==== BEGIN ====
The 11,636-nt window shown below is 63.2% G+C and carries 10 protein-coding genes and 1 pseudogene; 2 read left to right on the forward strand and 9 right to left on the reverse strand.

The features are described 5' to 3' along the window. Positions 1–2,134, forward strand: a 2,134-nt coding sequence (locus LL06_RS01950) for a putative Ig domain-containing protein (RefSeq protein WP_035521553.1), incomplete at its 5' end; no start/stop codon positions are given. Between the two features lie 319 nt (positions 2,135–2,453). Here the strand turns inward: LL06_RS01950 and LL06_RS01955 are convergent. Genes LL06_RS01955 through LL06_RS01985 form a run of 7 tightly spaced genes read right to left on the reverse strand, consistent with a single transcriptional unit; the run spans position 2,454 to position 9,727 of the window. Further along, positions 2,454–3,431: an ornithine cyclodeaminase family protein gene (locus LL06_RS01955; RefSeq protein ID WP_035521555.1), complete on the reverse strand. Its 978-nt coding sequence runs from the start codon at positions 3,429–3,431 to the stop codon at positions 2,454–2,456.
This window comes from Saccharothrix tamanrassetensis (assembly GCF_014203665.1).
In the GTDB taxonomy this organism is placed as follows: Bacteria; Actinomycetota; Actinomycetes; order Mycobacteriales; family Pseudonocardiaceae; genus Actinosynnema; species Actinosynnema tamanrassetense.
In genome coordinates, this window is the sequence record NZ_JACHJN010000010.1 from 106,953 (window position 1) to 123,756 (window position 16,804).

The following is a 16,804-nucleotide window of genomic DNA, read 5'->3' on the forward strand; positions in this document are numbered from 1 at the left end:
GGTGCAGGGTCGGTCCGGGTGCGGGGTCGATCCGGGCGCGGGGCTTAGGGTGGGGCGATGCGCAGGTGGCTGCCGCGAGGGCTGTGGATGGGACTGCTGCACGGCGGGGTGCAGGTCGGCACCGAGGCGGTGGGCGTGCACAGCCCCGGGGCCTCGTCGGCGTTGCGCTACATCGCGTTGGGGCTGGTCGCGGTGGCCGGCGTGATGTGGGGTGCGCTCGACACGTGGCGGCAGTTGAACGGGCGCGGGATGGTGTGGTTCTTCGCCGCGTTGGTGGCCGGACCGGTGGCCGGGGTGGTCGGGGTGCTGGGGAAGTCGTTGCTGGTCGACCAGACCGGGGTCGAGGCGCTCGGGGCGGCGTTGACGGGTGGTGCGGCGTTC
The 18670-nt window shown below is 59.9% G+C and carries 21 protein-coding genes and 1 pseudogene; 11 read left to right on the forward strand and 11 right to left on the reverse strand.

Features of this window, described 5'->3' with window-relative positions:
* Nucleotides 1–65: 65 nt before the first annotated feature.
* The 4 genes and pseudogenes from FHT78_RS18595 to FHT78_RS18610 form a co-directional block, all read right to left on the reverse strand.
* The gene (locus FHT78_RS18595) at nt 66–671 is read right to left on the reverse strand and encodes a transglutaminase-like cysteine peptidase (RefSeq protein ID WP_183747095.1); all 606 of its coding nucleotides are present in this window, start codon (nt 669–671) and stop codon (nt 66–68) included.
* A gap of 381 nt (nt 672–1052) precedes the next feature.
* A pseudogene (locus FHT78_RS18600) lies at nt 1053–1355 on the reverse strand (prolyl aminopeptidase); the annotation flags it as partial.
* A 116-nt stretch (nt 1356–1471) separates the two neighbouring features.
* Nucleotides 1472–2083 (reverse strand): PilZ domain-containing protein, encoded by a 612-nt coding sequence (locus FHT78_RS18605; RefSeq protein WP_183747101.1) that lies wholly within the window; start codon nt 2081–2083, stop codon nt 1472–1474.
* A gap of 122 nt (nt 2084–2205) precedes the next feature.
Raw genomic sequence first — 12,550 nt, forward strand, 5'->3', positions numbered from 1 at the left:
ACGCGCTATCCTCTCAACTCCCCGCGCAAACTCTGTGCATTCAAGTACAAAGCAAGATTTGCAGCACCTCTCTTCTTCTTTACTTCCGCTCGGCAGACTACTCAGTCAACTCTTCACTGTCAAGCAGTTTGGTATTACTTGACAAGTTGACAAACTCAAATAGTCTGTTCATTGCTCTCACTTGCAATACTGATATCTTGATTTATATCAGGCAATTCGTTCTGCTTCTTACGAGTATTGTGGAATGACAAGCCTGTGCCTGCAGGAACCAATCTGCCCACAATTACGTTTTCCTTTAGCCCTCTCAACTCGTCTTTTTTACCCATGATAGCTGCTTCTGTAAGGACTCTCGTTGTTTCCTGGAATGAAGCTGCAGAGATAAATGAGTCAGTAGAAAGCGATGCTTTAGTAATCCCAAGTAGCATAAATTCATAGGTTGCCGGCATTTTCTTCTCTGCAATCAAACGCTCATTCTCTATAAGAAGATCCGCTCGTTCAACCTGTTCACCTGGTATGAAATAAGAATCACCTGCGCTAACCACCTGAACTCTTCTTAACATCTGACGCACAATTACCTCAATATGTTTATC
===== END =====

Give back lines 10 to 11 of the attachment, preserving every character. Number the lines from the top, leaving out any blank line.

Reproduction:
* Nucleotides 1–65: 65 nt before the first annotated feature.
* The 4 genes and pseudogenes from FHT78_RS18595 to FHT78_RS18610 form a co-directional block, all read right to left on the reverse strand.